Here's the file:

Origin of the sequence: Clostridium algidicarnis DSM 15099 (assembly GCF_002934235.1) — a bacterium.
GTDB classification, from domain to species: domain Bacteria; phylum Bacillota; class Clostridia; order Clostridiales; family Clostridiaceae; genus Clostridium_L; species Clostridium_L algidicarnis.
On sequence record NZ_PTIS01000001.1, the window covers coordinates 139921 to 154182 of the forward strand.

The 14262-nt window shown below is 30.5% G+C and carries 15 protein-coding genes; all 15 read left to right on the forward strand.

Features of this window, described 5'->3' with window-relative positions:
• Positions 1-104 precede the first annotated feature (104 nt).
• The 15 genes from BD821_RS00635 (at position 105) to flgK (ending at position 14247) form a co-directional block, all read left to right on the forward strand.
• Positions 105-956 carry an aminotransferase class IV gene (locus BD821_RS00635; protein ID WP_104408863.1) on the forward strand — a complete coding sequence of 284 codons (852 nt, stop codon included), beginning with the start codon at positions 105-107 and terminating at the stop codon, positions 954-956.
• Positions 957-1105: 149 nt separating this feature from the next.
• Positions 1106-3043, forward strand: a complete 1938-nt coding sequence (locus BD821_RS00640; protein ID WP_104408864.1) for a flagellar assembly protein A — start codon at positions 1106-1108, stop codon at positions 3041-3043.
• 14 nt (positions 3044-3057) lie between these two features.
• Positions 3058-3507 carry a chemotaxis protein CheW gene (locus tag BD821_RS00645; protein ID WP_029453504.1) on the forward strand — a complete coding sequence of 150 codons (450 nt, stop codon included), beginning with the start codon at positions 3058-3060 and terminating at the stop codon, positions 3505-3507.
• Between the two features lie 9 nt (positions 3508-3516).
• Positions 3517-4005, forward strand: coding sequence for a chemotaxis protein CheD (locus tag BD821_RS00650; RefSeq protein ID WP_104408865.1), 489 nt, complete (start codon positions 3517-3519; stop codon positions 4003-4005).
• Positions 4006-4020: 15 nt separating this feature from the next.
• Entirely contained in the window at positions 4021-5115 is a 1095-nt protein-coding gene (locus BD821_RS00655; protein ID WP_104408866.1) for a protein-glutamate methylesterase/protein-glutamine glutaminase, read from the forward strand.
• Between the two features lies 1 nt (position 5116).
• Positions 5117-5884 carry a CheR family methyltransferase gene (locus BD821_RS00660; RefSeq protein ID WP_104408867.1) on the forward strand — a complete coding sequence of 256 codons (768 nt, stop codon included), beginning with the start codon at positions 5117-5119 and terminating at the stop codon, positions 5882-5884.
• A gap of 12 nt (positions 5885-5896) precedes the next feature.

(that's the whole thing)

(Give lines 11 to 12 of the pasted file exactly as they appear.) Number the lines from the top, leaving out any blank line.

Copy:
• 14 nt (positions 3044-3057) lie between these two features.
• Positions 3058-3507 carry a chemotaxis protein CheW gene (locus tag BD821_RS00645; protein ID WP_029453504.1) on the forward strand — a complete coding sequence of 150 codons (450 nt, stop codon included), beginning with the start codon at positions 3058-3060 and terminating at the stop codon, positions 3505-3507.